The Washington Post first reported the complaint, which was confirmed by the whistleblower’s lawyer, Ari Wilkenfeld. It was filed to the independent Office of Special Counsel, which handles whistleblower complaints.
“We are hopeful that Congress and the OSC will investigate this case in a timely and comprehensive manner,” Wilkenfeld said. “This matter concerns HHS’s response to the coronavirus, and its failure to protect its employees and potentially the public. The retaliatory efforts to intimidate and silence our client must be opposed.”
An HHS spokesperson said whistleblower complaints are taken very seriously, and that the department is “providing the complainant all appropriate protections under the Whistleblower Protection Act. We are evaluating the complaint and have nothing further to add at this time.”
Two people with knowledge of the situation told POLITICO the whistleblower’s claims were accurate.
Reports of the complaint outraged some on Capitol Hill, and at least one lawmaker, Sen. Ed Markey (D-Mass.), called on HHS Secretary Alex Azar to resign Thursday night.
“Allowing HHS workers to be exposed to Wuhan evacuees without adequate protection is gross mismanagement that jeopardizes American lives,” Markey wrote on Twitter. “We need someone in charge who will rise to the level of responding to this threat.”
The complaint alleges that teams from HHS’ Administration for Children and Families were deployed to air force bases from Jan. 28-31 and Feb. 2-7 to receive Americans evacuated from Wuhan, China — the center of the virus outbreak — and that HHS officials broke protocol and ignored concerns about coronavirus exposure in the process.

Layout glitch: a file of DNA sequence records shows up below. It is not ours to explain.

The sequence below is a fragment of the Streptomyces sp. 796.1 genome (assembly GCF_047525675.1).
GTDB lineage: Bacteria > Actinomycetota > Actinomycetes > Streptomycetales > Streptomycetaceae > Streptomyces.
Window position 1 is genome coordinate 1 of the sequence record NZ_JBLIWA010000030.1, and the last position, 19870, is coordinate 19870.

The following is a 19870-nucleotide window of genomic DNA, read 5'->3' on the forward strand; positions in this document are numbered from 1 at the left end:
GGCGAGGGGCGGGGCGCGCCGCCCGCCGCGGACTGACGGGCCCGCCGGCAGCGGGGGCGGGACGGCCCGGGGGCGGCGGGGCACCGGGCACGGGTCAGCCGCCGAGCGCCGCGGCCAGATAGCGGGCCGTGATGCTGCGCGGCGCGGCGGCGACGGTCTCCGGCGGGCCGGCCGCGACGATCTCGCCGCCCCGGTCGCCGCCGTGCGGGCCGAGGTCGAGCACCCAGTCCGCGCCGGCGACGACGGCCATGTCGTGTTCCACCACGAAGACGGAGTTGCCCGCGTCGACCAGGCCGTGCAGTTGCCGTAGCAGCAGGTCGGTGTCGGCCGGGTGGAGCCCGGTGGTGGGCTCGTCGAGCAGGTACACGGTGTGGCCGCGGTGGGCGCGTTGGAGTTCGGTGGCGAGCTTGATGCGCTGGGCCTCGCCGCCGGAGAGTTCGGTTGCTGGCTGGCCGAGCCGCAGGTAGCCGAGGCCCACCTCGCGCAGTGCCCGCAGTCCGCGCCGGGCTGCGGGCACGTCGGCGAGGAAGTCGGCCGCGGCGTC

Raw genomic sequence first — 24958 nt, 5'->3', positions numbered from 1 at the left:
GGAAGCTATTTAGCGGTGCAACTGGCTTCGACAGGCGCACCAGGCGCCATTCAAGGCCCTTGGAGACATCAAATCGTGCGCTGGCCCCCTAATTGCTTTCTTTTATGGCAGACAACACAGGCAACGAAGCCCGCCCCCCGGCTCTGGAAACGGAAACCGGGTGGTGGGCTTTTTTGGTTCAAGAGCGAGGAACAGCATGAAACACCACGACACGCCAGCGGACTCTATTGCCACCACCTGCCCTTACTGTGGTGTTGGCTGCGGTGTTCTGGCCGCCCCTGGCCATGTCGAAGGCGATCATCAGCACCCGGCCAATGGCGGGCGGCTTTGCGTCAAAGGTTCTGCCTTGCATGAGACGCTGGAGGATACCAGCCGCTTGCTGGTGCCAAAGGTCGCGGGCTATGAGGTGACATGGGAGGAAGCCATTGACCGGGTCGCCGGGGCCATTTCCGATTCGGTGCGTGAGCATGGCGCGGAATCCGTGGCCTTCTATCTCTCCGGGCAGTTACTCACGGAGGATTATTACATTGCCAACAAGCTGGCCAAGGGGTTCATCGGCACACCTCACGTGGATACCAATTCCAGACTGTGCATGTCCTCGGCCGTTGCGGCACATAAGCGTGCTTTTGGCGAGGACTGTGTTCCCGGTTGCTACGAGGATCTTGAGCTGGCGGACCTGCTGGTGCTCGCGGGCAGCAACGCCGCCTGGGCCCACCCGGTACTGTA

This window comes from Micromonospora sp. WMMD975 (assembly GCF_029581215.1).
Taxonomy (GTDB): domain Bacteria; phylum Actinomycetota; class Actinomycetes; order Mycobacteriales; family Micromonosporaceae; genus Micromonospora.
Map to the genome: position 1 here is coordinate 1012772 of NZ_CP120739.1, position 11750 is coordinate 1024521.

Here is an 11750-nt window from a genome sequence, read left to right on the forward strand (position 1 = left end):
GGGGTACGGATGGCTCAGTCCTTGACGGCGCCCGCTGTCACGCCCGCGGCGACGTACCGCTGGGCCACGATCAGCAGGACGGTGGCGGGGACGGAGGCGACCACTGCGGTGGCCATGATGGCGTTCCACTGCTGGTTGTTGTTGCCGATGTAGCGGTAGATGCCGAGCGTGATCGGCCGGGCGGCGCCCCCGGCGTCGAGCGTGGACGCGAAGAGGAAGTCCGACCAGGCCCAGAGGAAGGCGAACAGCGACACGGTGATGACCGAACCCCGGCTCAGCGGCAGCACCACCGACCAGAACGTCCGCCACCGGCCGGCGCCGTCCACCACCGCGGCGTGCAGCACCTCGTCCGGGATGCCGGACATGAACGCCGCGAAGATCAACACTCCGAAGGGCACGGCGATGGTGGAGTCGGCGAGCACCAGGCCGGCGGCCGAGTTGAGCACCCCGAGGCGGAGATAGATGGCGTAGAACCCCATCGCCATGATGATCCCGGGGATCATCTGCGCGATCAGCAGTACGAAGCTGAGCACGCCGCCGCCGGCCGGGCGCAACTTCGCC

The whistleblower is seeking assistance from Rep. Jimmy Gomez (D-Calif.), who during a Thursday House Ways and Means Committee hearing pressed Azar over whether untrained workers were sent to aid the coronavirus response.
Azar testified that he did not believe any protocols had been broken and that he was “not aware of any violation of quarantine or isolation protocols.”
In a staff-wide email last Friday obtained by POLITICO, a senior official in the HHS children and families office — where the whistleblower worked — announced that “field operations mission support to the Wuhan travelers has concluded” and praised the “organizational skills, administrative support and troubleshooting expertise of ACF staff.”
“Again, thank you for trusting us with your most precious commodities — your personnel and your time — in supporting the Department’s mission of bringing our fellow Americans home,” the email concluded.